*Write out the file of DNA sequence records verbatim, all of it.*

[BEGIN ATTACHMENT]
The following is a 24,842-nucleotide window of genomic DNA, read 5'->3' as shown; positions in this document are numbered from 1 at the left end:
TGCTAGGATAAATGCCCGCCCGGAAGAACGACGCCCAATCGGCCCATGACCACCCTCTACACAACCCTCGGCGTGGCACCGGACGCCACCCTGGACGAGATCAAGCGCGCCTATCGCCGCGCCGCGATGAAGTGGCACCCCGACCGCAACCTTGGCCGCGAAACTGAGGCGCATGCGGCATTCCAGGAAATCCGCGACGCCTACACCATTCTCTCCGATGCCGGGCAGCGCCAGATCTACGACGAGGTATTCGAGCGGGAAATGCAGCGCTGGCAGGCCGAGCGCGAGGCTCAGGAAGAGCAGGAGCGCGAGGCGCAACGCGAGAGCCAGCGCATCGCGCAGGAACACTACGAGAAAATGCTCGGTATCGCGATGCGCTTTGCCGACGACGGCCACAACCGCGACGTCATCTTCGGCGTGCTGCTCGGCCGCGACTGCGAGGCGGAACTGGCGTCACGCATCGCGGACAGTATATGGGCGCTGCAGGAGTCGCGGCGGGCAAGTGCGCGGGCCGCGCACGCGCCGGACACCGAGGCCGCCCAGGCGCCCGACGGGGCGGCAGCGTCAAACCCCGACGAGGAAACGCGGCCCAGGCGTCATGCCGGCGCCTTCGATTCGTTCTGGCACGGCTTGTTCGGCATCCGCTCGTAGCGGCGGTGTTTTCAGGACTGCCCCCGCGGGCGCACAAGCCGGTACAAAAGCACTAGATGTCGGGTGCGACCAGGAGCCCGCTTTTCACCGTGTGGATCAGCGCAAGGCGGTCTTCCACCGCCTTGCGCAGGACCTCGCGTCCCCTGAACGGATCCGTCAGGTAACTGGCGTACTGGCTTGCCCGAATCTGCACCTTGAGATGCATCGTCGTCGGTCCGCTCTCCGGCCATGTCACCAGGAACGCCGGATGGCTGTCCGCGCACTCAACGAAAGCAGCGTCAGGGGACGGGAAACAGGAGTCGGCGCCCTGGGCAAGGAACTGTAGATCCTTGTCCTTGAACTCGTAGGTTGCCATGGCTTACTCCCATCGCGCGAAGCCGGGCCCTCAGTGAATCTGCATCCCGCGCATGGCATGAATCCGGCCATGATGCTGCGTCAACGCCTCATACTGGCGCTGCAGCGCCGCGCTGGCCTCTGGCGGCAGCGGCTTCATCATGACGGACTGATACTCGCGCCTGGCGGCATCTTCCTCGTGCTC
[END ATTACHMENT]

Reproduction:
The following is a 24,842-nucleotide window of genomic DNA, read 5'->3' as shown; positions in this document are numbered from 1 at the left end:
TGCTAGGATAAATGCCCGCCCGGAAGAACGACGCCCAATCGGCCCATGACCACCCTCTACACAACCCTCGGCGTGGCACCGGACGCCACCCTGGACGAGATCAAGCGCGCCTATCGCCGCGCCGCGATGAAGTGGCACCCCGACCGCAACCTTGGCCGCGAAACTGAGGCGCATGCGGCATTCCAGGAAATCCGCGACGCCTACACCATTCTCTCCGATGCCGGGCAGCGCCAGATCTACGACGAGGTATTCGAGCGGGAAATGCAGCGCTGGCAGGCCGAGCGCGAGGCTCAGGAAGAGCAGGAGCGCGAGGCGCAACGCGAGAGCCAGCGCATCGCGCAGGAACACTACGAGAAAATGCTCGGTATCGCGATGCGCTTTGCCGACGACGGCCACAACCGCGACGTCATCTTCGGCGTGCTGCTCGGCCGCGACTGCGAGGCGGAACTGGCGTCACGCATCGCGGACAGTATATGGGCGCTGCAGGAGTCGCGGCGGGCAAGTGCGCGGGCCGCGCACGCGCCGGACACCGAGGCCGCCCAGGCGCCCGACGGGGCGGCAGCGTCAAACCCCGACGAGGAAACGCGGCCCAGGCGTCATGCCGGCGCCTTCGATTCGTTCTGGCACGGCTTGTTCGGCATCCGCTCGTAGCGGCGGTGTTTTCAGGACTGCCCCCGCGGGCGCACAAGCCGGTACAAAAGCACTAGATGTCGGGTGCGACCAGGAGCCCGCTTTTCACCGTGTGGATCAGCGCAAGGCGGTCTTCCACCGCCTTGCGCAGGACCTCGCGTCCCCTGAACGGATCCGTCAGGTAACTGGCGTACTGGCTTGCCCGAATCTGCACCTTGAGATGCATCGTCGTCGGTCCGCTCTCCGGCCATGTCACCAGGAACGCCGGATGGCTGTCCGCGCACTCAACGAAAGCAGCGTCAGGGGACGGGAAACAGGAGTCGGCGCCCTGGGCAAGGAACTGTAGATCCTTGTCCTTGAACTCGTAGGTTGCCATGGCTTACTCCCATCGCGCGAAGCCGGGCCCTCAGTGAATCTGCATCCCGCGCATGGCATGAATCCGGCCATGATGCTGCGTCAACGCCTCATACTGGCGCTGCAGCGCCGCGCTGGCCTCTGGCGGCAGCGGCTTCATCATGACGGACTGATACTCGCGCCTGGCGGCATCTTCCTCGTGCTC